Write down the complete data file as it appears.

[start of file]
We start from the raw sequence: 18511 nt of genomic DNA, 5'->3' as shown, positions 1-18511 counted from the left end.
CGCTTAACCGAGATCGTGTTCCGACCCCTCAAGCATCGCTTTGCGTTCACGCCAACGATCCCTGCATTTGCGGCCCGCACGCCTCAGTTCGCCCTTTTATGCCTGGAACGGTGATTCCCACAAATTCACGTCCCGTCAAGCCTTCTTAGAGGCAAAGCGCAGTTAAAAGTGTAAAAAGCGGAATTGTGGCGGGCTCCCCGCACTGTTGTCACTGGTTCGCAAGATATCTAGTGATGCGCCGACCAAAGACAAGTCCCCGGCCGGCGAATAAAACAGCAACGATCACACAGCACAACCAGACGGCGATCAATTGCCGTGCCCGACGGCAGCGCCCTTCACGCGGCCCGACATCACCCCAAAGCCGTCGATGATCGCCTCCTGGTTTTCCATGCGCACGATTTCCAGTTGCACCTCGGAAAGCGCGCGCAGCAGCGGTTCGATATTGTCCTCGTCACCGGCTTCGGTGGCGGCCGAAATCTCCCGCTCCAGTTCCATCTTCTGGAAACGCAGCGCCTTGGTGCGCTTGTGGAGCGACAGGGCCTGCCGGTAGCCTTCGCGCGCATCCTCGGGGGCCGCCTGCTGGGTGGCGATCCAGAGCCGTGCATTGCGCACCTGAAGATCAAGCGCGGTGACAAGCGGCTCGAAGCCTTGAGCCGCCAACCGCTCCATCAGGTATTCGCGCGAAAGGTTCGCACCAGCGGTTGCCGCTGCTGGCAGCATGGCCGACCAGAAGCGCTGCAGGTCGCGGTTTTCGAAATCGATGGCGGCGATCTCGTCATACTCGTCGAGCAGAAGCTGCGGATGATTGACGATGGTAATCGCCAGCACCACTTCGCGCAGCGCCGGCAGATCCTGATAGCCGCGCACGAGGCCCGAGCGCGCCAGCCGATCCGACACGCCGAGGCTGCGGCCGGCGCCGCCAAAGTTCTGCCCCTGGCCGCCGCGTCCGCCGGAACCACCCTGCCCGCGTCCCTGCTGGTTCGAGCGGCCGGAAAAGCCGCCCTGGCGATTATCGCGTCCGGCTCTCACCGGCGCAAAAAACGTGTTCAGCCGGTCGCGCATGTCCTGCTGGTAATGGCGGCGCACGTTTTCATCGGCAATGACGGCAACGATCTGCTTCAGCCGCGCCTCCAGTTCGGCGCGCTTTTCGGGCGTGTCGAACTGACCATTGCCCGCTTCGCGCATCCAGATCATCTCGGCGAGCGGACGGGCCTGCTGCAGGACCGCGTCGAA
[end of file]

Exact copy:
We start from the raw sequence: 18511 nt of genomic DNA, 5'->3' as shown, positions 1-18511 counted from the left end.
CGCTTAACCGAGATCGTGTTCCGACCCCTCAAGCATCGCTTTGCGTTCACGCCAACGATCCCTGCATTTGCGGCCCGCACGCCTCAGTTCGCCCTTTTATGCCTGGAACGGTGATTCCCACAAATTCACGTCCCGTCAAGCCTTCTTAGAGGCAAAGCGCAGTTAAAAGTGTAAAAAGCGGAATTGTGGCGGGCTCCCCGCACTGTTGTCACTGGTTCGCAAGATATCTAGTGATGCGCCGACCAAAGACAAGTCCCCGGCCGGCGAATAAAACAGCAACGATCACACAGCACAACCAGACGGCGATCAATTGCCGTGCCCGACGGCAGCGCCCTTCACGCGGCCCGACATCACCCCAAAGCCGTCGATGATCGCCTCCTGGTTTTCCATGCGCACGATTTCCAGTTGCACCTCGGAAAGCGCGCGCAGCAGCGGTTCGATATTGTCCTCGTCACCGGCTTCGGTGGCGGCCGAAATCTCCCGCTCCAGTTCCATCTTCTGGAAACGCAGCGCCTTGGTGCGCTTGTGGAGCGACAGGGCCTGCCGGTAGCCTTCGCGCGCATCCTCGGGGGCCGCCTGCTGGGTGGCGATCCAGAGCCGTGCATTGCGCACCTGAAGATCAAGCGCGGTGACAAGCGGCTCGAAGCCTTGAGCCGCCAACCGCTCCATCAGGTATTCGCGCGAAAGGTTCGCACCAGCGGTTGCCGCTGCTGGCAGCATGGCCGACCAGAAGCGCTGCAGGTCGCGGTTTTCGAAATCGATGGCGGCGATCTCGTCATACTCGTCGAGCAGAAGCTGCGGATGATTGACGATGGTAATCGCCAGCACCACTTCGCGCAGCGCCGGCAGATCCTGATAGCCGCGCACGAGGCCCGAGCGCGCCAGCCGATCCGACACGCCGAGGCTGCGGCCGGCGCCGCCAAAGTTCTGCCCCTGGCCGCCGCGTCCGCCGGAACCACCCTGCCCGCGTCCCTGCTGGTTCGAGCGGCCGGAAAAGCCGCCCTGGCGATTATCGCGTCCGGCTCTCACCGGCGCAAAAAACGTGTTCAGCCGGTCGCGCATGTCCTGCTGGTAATGGCGGCGCACGTTTTCATCGGCAATGACGGCAACGATCTGCTTCAGCCGCGCCTCCAGTTCGGCGCGCTTTTCGGGCGTGTCGAACTGACCATTGCCCGCTTCGCGCATCCAGATCATCTCGGCGAGCGGACGGGCCTGCTGCAGGACCGCGTCGAA